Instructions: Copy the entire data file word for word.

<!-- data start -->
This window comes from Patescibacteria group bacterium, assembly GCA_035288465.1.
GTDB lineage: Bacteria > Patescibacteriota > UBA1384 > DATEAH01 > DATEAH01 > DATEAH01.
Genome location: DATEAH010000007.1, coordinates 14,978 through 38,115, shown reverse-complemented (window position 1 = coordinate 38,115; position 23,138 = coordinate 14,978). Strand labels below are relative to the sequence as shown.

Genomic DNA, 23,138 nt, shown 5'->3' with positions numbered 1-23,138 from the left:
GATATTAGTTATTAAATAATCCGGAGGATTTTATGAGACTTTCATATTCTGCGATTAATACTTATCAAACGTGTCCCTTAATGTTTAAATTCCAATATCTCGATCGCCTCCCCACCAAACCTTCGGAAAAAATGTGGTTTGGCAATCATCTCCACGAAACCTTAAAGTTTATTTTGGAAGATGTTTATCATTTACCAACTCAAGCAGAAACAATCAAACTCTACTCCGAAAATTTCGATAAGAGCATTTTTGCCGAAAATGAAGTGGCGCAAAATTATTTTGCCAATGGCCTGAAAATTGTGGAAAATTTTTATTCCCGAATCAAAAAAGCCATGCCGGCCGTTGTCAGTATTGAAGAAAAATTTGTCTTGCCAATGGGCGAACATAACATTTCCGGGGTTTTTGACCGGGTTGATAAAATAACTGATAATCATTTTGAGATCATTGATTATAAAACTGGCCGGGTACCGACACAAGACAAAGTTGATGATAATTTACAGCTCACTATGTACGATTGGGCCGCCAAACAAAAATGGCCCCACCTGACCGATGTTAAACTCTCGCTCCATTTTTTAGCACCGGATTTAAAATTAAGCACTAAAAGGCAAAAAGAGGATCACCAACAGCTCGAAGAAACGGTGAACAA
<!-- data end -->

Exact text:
This window comes from Patescibacteria group bacterium, assembly GCA_035288465.1.
GTDB lineage: Bacteria > Patescibacteriota > UBA1384 > DATEAH01 > DATEAH01 > DATEAH01.
Genome location: DATEAH010000007.1, coordinates 14,978 through 38,115, shown reverse-complemented (window position 1 = coordinate 38,115; position 23,138 = coordinate 14,978). Strand labels below are relative to the sequence as shown.

Genomic DNA, 23,138 nt, shown 5'->3' with positions numbered 1-23,138 from the left:
GATATTAGTTATTAAATAATCCGGAGGATTTTATGAGACTTTCATATTCTGCGATTAATACTTATCAAACGTGTCCCTTAATGTTTAAATTCCAATATCTCGATCGCCTCCCCACCAAACCTTCGGAAAAAATGTGGTTTGGCAATCATCTCCACGAAACCTTAAAGTTTATTTTGGAAGATGTTTATCATTTACCAACTCAAGCAGAAACAATCAAACTCTACTCCGAAAATTTCGATAAGAGCATTTTTGCCGAAAATGAAGTGGCGCAAAATTATTTTGCCAATGGCCTGAAAATTGTGGAAAATTTTTATTCCCGAATCAAAAAAGCCATGCCGGCCGTTGTCAGTATTGAAGAAAAATTTGTCTTGCCAATGGGCGAACATAACATTTCCGGGGTTTTTGACCGGGTTGATAAAATAACTGATAATCATTTTGAGATCATTGATTATAAAACTGGCCGGGTACCGACACAAGACAAAGTTGATGATAATTTACAGCTCACTATGTACGATTGGGCCGCCAAACAAAAATGGCCCCACCTGACCGATGTTAAACTCTCGCTCCATTTTTTAGCACCGGATTTAAAATTAAGCACTAAAAGGCAAAAAGAGGATCACCAACAGCTCGAAGAAACGGTGAACAA